The short update to the saga of the nasty reviewer is that another member of the editorial board reviewed our paper and it got rejected. The fact that the paper was rejected is of minor significance compared with how the process was handled as well as the implications to my former students as well as to all my readers. You could be next!
In my case, a rejected paper is a small delay in a long career, and its marginal impact small. However, I have an obligation to make sure that the system remains fair, especially when my former students are being targeted, placing them at a disadvantage.
My letter below speaks for itself. After reading it, please take the two-question survey by selecting the link below. I spent a couple minutes designing the survey, so apologies for its unscientific design. I am interested in getting feedback, either by a quick click of the survey page or by leaving a comment here on my Blog. Thanks for reading and giving me all your input as a sanity check. It is gratifying to see that a couple thousand of you have read these posts.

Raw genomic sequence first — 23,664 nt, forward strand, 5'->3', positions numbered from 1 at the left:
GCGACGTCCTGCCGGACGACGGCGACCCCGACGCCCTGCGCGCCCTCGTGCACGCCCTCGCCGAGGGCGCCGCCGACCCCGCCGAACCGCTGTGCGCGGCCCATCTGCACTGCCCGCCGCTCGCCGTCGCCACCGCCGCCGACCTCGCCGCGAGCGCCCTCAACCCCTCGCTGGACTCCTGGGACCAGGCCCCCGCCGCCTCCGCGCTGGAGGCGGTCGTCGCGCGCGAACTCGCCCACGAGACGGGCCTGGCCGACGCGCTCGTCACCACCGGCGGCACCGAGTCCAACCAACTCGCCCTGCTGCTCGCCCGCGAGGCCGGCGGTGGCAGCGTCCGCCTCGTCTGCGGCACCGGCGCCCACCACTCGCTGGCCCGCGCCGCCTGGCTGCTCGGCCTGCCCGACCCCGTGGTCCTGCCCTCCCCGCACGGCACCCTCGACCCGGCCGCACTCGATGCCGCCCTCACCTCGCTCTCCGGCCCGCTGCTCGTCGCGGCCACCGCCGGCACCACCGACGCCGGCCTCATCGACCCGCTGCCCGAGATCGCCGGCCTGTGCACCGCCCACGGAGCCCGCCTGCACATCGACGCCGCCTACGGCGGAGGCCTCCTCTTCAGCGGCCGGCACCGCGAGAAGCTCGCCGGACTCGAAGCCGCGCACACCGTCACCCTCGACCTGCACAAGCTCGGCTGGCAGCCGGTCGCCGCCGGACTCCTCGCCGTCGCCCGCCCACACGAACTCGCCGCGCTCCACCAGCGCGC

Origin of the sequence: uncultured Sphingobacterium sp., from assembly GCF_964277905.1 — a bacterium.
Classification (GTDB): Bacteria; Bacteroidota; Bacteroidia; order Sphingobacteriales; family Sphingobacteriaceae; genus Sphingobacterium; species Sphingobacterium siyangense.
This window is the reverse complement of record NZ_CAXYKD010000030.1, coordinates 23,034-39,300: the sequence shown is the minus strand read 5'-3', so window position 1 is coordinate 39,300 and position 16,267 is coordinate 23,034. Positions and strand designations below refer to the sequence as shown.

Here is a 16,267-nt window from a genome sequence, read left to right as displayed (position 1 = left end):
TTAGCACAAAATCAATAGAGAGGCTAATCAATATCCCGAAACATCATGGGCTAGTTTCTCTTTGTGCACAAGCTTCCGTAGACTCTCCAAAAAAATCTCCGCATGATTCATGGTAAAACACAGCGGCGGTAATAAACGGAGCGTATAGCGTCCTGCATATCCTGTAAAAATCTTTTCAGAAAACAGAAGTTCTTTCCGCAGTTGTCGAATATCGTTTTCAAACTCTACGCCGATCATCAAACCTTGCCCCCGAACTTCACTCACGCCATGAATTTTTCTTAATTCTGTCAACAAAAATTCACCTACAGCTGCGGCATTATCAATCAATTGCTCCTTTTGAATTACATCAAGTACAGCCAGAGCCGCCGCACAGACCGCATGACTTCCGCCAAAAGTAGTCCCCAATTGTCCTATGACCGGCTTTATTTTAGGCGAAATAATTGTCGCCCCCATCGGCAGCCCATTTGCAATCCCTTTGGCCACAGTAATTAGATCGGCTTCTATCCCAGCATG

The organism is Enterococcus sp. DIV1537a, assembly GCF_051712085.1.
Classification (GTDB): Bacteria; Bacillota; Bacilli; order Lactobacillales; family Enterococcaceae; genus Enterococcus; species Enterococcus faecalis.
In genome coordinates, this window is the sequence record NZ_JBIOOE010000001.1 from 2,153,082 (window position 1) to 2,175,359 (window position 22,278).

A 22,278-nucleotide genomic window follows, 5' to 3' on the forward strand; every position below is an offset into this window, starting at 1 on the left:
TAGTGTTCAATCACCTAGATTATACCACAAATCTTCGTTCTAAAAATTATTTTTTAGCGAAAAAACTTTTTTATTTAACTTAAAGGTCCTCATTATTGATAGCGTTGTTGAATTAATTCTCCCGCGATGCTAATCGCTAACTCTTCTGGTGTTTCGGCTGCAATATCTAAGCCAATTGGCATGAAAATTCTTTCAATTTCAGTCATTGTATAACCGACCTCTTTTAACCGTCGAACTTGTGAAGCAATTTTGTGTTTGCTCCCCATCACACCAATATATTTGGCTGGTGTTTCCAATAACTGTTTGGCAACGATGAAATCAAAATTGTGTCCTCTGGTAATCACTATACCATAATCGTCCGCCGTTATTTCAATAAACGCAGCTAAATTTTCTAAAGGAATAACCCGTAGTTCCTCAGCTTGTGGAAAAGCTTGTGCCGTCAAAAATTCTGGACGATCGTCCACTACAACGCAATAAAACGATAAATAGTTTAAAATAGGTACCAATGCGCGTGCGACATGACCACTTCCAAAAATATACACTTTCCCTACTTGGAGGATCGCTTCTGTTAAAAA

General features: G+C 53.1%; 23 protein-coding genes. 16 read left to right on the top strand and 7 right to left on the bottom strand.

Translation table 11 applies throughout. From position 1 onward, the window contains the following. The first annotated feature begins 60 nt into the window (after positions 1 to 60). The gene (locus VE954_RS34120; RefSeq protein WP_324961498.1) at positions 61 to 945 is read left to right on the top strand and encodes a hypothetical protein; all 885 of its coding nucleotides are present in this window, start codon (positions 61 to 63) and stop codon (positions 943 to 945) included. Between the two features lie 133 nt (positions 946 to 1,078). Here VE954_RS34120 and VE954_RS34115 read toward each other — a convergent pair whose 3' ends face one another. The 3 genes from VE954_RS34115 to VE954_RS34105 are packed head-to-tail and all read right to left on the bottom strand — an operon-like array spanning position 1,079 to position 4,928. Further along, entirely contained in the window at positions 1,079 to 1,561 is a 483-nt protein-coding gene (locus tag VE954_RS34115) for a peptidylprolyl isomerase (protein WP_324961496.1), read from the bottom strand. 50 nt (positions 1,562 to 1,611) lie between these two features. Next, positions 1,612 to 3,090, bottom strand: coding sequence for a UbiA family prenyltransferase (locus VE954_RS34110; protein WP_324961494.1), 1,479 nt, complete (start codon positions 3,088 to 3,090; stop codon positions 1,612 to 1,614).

If you are so inclined, please pass a link to this page along to coworkers and colleagues.
Happy Labor Day weekend. Today my students are coming over for a cookout. We are wishing three of them the best of luck as they move on in their careers with their newly minted PhD's. Good luck to them!
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Previous post as background, click here.
I thank you for your time and effort on the issue of our manuscript. Now that email communications between various authors, editors and staff have settled down, this is the time to calmly focus on the important issues that go beyond the fate of any one manuscript. As I made clear in my first email, I wanted to decouple our paper from my broader complaint, but the large volume of chatter distracted us from this goal.
First is the issue of reviewer integrity. It is inexcusable for a reviewer to recommend rejection of a paper on the basis of personal attacks. This behavior is even more egregious when it is found that the same reviewer may have recommended that the paper of my former student be rejected, also without basis. This brings up the issue of the integrity of the editorial process.